- Society is much larger than the state and contains many crucial non-governmental institutions (family, church, business, unions, etc.) that must be largely independent of government.
- Government is ordained by God, derives its authority from God, and is obligated to reflect God’s justice.
- The purpose of government is both to restrain evil and to promote the good.
- Both biblical truths and historical experience demonstrate that good government is limited government.
- Social problems should be solved at as local a level as can handle them properly and effectively.
- Non governmental institutions (e.g., family, church) are often better places to solve social problems than government, and when government right intervenes, it should do so in a way that strengthens, rather than undermines, nongovernmental institutions.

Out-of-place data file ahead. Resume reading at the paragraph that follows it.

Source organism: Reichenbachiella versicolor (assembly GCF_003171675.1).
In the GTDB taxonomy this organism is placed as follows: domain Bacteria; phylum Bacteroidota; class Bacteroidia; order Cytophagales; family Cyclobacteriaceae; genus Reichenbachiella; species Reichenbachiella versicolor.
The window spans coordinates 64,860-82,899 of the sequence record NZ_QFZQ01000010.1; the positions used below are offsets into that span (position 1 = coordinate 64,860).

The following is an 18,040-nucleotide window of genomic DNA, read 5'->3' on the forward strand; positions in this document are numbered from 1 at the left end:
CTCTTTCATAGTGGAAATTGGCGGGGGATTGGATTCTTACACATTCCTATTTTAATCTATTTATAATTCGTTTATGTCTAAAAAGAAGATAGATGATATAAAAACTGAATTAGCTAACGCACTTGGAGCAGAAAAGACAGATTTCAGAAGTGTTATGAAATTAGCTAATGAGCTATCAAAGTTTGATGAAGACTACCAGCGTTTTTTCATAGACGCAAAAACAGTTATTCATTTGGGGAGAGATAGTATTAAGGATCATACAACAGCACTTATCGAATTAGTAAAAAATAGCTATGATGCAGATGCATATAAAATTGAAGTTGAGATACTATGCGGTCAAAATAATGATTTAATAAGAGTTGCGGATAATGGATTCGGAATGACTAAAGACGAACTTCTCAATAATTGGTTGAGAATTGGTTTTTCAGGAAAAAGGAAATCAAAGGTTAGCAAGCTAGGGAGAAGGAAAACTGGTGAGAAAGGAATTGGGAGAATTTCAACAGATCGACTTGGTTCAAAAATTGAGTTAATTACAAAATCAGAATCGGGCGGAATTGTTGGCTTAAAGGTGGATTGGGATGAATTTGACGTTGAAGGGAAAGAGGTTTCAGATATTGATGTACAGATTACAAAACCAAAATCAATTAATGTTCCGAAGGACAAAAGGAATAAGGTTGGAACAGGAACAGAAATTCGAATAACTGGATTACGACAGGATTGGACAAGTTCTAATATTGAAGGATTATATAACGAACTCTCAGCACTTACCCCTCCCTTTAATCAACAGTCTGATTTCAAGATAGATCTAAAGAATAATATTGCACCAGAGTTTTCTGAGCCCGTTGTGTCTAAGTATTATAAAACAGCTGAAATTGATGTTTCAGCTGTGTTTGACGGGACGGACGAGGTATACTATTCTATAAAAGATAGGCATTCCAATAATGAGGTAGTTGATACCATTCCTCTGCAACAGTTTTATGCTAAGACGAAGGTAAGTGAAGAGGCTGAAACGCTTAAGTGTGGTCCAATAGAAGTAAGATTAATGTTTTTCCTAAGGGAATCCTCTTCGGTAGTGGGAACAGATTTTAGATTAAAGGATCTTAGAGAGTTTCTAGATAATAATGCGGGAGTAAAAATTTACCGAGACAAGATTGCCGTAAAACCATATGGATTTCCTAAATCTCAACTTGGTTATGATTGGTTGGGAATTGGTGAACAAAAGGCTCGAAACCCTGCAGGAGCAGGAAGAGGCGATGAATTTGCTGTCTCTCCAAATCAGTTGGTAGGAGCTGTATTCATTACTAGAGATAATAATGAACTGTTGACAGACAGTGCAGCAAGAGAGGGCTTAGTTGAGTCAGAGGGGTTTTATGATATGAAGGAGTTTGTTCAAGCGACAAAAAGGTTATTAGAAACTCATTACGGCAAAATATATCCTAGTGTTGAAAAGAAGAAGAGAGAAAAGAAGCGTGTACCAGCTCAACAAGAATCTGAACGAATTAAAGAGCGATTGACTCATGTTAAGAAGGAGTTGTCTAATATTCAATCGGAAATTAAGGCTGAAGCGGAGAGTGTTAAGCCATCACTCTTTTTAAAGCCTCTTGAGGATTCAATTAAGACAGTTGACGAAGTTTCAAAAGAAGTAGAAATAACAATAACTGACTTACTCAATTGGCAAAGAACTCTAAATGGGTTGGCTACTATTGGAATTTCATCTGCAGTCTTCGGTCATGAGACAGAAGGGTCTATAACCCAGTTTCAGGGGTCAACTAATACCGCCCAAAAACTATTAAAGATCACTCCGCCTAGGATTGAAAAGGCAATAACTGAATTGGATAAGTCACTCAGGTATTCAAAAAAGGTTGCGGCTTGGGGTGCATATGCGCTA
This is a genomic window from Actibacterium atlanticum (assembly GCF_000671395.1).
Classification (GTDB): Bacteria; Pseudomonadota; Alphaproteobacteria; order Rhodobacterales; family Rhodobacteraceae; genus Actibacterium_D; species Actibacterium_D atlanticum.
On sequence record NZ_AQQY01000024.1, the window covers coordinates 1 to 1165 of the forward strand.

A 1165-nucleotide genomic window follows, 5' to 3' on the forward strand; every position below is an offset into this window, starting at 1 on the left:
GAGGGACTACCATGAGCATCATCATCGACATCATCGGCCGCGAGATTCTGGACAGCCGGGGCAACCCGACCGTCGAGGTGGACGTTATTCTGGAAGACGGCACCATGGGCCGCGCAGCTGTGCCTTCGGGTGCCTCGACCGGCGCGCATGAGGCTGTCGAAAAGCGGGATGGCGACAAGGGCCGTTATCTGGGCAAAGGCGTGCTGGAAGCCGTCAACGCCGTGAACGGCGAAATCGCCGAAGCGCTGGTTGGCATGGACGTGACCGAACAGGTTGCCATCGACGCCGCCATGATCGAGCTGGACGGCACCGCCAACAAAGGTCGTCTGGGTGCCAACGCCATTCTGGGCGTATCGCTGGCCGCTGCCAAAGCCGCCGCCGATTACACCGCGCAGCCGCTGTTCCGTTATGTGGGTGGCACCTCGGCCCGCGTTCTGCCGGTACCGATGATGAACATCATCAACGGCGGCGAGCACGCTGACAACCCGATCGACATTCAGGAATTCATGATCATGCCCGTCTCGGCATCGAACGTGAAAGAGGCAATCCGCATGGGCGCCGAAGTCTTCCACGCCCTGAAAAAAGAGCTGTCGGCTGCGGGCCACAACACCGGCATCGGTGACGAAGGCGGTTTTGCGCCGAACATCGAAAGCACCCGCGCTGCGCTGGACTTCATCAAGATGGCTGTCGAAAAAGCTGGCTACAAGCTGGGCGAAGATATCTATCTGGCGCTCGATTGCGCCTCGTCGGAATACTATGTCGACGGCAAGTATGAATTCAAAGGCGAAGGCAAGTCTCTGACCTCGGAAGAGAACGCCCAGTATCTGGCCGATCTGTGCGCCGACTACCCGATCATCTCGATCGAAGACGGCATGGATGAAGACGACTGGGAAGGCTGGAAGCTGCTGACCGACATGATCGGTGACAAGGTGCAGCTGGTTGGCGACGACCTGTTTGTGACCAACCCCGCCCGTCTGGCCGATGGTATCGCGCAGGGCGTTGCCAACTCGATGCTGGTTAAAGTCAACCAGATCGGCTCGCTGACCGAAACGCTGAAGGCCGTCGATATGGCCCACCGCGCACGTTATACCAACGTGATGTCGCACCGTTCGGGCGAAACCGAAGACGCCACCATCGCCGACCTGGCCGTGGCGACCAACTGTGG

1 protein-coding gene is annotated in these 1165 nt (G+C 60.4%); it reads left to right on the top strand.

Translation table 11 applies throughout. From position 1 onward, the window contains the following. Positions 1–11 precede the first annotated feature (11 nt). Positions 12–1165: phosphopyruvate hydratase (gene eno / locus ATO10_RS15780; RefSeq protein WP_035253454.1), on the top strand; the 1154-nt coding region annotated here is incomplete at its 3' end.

- The biblical understanding of justice and role of government teaches that government rightly plays a role in solving social problems and promoting economic justice, helping the poor gain access to productive resources, and guaranteeing that those unable to care for themselves a generous sufficiency.
I think this is one of the most important chapters in the book. I like Sider's identification of polarities that have to be managed as we consider public policy issues. I agree with almost everything said in this article. The devil is in the detatils. It is often the application of these concepts that leads to difficult judgment calls about which policies are truly beneficial and which ones aren't. It is at this level that I at times find myself in disagreement with the Evangelicals for Social Action community.